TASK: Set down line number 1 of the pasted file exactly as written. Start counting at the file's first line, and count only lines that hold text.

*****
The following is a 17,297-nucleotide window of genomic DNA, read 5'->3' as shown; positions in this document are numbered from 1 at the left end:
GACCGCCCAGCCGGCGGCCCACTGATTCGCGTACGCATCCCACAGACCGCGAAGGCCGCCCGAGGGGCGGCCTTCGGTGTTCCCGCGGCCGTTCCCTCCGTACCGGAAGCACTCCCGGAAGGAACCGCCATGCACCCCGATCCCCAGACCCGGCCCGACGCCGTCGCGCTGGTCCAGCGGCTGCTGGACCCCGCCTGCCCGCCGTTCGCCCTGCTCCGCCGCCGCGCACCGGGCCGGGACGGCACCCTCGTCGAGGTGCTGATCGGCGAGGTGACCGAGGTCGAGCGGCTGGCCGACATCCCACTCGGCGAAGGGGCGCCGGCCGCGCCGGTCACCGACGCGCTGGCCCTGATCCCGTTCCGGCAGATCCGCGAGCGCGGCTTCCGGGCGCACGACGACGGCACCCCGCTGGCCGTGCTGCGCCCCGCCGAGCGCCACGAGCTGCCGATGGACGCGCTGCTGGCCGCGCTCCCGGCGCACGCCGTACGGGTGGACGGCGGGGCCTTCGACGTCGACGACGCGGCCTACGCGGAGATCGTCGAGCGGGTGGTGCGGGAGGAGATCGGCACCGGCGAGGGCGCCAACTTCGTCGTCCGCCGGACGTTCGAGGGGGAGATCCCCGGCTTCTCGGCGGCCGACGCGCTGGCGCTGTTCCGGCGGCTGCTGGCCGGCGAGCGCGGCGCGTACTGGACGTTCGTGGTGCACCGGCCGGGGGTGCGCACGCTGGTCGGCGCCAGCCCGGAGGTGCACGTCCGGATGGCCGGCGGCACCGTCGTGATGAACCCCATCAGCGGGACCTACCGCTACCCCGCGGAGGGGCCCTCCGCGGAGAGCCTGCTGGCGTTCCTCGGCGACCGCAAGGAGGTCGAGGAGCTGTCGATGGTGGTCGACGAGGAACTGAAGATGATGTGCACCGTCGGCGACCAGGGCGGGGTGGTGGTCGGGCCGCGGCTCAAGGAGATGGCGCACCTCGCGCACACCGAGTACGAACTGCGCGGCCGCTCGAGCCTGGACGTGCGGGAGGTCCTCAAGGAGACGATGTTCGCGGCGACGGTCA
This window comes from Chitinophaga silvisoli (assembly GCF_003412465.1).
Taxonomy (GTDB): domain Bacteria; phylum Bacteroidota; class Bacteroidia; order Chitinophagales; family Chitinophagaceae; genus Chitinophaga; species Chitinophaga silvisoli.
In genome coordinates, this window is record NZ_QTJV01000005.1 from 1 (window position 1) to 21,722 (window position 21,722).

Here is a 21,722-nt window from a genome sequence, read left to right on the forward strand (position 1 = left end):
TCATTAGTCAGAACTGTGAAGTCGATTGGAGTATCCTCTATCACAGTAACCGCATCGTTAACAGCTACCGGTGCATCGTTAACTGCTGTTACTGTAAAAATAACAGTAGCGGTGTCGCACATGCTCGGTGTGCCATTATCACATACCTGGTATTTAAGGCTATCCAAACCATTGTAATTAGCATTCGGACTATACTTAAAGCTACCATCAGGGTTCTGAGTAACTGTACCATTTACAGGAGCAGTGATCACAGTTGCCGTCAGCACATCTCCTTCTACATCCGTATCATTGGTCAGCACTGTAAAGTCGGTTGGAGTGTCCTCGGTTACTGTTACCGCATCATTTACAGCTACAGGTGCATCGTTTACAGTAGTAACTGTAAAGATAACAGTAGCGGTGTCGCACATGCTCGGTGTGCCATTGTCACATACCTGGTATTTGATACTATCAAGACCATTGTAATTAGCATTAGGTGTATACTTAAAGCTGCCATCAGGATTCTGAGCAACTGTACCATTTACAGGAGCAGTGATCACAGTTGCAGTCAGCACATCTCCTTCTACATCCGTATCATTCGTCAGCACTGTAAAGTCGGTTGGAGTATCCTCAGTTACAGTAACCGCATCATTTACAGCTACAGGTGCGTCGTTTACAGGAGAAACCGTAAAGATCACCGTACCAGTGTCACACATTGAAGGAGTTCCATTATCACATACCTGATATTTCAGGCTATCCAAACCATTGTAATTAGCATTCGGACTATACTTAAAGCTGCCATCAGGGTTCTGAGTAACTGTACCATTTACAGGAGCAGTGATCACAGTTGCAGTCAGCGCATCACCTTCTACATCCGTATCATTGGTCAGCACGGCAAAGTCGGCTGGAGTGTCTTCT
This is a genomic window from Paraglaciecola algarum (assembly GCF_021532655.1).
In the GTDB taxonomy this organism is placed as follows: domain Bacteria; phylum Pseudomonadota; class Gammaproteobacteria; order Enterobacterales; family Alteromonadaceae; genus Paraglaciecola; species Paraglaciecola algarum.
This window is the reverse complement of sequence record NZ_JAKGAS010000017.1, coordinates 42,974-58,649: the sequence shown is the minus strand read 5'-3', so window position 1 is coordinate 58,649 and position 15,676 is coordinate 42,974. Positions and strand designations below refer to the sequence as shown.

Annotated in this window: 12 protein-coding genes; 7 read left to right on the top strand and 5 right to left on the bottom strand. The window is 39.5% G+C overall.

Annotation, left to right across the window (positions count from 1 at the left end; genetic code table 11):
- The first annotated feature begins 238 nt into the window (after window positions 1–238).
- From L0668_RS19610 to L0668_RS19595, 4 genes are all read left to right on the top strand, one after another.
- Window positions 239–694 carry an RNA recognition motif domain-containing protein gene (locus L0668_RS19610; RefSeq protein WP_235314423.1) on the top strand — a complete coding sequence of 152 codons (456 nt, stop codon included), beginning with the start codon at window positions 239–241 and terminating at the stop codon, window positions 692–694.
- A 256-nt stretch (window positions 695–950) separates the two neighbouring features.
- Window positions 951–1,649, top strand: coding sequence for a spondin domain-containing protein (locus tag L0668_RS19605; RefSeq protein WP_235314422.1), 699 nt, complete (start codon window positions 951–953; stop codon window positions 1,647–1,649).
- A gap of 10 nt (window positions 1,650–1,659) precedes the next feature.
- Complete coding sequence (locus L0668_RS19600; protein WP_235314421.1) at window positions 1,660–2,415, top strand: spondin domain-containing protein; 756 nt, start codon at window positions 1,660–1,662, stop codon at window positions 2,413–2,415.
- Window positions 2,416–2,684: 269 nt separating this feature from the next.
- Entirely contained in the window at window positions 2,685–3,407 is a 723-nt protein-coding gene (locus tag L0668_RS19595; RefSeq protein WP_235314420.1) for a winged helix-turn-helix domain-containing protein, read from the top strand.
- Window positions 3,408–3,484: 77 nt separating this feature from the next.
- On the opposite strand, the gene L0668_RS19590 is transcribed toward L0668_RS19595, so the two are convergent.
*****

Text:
The following is a 17,297-nucleotide window of genomic DNA, read 5'->3' as shown; positions in this document are numbered from 1 at the left end: